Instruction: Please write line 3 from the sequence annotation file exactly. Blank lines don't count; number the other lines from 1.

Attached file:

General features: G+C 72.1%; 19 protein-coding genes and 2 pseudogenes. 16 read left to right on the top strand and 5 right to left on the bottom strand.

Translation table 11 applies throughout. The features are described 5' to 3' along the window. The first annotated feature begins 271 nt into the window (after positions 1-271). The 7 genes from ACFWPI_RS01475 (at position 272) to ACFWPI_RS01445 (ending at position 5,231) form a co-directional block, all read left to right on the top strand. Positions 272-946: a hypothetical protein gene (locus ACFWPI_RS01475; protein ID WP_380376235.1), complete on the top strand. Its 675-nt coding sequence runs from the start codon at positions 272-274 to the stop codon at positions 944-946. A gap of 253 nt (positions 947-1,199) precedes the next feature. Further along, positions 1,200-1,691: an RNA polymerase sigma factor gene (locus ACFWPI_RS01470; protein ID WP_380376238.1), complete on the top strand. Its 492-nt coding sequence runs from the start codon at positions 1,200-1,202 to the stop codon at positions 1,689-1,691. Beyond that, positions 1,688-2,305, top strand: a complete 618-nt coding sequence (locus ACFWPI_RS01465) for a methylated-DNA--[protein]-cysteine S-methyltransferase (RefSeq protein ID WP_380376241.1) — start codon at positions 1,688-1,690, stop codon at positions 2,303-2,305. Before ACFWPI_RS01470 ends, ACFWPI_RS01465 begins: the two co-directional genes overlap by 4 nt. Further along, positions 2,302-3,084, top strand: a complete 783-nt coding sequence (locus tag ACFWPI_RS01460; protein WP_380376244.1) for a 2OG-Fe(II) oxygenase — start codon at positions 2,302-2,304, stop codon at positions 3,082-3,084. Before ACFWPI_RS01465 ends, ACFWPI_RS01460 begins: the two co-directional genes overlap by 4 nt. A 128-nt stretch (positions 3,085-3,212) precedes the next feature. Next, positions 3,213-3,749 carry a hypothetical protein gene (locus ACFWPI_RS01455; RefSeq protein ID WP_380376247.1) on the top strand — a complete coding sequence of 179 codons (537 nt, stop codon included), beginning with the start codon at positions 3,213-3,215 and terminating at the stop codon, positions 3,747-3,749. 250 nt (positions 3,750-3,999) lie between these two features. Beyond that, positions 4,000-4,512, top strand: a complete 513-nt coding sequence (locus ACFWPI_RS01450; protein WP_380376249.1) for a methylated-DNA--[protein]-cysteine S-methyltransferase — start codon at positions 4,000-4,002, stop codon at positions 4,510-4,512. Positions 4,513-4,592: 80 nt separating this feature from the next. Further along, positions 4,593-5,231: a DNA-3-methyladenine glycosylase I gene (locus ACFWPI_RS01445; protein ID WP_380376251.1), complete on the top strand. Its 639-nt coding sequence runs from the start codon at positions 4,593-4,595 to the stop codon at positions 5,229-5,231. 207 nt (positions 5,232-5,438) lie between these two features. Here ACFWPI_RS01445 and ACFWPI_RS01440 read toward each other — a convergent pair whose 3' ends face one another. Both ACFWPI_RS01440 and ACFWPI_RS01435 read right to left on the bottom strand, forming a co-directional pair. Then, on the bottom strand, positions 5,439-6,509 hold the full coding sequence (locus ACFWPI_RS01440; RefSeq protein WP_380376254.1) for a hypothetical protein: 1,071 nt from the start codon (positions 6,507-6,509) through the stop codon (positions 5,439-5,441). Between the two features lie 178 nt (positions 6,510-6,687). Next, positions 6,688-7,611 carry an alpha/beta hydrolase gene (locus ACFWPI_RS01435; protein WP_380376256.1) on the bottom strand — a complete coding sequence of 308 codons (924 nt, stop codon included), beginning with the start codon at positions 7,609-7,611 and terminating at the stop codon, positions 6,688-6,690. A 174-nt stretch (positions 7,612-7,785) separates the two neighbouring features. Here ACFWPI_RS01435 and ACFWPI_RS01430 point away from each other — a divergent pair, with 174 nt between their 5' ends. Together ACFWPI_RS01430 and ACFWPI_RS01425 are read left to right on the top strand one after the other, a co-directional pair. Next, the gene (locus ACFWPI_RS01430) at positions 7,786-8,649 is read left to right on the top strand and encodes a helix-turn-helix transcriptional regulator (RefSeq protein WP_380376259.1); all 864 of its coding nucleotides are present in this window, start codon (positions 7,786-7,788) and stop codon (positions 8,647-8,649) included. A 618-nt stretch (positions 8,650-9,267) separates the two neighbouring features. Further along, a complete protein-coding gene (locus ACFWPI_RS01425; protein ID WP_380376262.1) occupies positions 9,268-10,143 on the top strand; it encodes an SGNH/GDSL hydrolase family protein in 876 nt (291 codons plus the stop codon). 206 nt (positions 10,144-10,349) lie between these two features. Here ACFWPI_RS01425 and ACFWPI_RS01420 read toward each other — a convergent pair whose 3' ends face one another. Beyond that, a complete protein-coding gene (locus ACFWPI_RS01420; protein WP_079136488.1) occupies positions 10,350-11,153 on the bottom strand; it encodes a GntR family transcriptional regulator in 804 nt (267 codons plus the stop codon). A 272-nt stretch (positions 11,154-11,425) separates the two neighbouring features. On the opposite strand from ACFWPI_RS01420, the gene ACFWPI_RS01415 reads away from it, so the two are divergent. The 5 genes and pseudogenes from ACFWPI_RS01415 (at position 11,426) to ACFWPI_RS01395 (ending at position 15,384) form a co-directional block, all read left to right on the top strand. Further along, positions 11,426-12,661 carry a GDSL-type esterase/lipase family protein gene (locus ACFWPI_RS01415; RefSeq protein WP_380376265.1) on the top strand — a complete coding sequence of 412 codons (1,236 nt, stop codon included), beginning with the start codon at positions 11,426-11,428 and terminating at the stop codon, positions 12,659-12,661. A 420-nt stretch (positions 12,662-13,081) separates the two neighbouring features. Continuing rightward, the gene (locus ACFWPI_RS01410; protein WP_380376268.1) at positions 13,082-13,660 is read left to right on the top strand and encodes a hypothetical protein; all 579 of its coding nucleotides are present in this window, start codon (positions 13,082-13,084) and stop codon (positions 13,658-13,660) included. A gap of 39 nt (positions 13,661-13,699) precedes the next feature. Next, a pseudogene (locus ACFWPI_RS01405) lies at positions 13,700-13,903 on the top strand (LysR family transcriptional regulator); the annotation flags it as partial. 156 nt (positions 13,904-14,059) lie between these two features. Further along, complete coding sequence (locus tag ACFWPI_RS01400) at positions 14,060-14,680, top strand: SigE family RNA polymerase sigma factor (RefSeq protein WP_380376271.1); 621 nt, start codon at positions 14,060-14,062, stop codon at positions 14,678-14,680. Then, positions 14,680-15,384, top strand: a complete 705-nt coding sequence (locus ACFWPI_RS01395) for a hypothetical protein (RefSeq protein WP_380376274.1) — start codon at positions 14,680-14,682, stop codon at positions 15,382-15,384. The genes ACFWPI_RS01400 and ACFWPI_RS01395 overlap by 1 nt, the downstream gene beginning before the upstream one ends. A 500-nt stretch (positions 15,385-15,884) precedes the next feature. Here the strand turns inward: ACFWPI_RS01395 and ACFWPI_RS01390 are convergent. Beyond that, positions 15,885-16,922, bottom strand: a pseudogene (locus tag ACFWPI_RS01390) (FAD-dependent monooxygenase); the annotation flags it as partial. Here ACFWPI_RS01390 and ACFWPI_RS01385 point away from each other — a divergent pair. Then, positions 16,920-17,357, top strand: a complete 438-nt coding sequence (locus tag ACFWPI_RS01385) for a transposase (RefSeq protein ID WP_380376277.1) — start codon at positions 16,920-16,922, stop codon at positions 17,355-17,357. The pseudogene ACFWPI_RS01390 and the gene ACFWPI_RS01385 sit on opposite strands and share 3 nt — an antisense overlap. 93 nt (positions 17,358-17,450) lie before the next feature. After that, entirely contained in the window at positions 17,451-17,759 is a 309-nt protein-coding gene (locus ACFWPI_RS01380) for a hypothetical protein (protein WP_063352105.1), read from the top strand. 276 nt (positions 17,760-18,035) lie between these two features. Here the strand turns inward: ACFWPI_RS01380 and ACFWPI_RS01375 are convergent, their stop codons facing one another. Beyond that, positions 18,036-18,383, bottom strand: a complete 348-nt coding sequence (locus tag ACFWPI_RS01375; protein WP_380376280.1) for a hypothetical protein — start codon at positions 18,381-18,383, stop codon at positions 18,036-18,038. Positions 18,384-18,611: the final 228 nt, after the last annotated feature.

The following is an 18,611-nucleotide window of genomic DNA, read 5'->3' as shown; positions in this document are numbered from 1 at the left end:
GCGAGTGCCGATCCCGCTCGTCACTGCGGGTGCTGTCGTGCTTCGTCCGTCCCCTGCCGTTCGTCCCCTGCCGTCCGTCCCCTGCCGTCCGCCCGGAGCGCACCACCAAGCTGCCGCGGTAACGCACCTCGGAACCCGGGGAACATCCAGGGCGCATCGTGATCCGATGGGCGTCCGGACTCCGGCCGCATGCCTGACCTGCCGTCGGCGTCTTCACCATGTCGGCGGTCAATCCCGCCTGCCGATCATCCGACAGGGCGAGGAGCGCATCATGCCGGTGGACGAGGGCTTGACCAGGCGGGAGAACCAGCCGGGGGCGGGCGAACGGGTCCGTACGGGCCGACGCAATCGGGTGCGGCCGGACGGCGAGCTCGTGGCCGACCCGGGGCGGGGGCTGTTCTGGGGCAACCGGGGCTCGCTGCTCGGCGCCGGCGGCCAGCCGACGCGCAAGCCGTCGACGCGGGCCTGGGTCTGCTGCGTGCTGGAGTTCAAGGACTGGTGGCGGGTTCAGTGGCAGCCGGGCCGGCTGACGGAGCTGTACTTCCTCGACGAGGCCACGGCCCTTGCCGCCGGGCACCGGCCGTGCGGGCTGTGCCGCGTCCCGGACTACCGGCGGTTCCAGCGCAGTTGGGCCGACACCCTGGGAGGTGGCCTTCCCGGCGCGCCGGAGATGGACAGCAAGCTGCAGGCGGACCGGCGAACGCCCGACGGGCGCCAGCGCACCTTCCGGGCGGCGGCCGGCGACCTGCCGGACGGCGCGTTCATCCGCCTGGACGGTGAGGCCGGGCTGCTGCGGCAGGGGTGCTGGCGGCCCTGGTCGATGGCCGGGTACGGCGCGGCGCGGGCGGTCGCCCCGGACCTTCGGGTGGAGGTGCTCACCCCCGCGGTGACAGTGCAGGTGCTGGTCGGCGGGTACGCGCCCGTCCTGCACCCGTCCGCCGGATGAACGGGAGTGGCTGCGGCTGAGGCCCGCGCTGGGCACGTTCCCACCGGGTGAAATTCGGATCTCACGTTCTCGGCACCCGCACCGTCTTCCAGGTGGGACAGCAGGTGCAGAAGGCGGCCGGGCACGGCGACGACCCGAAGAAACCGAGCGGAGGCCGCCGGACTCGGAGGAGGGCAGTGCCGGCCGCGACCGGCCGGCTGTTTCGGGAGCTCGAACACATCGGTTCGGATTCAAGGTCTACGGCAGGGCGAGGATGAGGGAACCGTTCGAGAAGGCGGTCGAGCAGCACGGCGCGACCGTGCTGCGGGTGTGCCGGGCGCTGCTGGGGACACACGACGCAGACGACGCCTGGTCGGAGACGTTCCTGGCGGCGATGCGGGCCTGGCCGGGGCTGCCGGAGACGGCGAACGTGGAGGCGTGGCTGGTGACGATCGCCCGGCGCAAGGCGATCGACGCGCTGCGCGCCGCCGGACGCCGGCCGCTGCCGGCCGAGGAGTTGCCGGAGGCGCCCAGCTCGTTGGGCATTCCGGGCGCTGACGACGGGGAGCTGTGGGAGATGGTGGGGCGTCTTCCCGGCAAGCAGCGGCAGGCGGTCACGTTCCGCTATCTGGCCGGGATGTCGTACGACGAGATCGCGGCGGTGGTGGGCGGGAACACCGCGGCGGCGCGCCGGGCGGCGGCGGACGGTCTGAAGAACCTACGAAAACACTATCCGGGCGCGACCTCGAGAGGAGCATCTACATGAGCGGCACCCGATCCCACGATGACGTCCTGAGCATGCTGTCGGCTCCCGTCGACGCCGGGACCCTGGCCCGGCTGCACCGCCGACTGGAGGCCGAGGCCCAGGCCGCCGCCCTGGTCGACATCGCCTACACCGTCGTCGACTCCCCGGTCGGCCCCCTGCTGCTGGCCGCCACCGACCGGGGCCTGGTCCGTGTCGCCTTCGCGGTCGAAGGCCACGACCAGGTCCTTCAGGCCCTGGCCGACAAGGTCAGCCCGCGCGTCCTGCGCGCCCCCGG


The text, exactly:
The following is an 18,611-nucleotide window of genomic DNA, read 5'->3' as shown; positions in this document are numbered from 1 at the left end: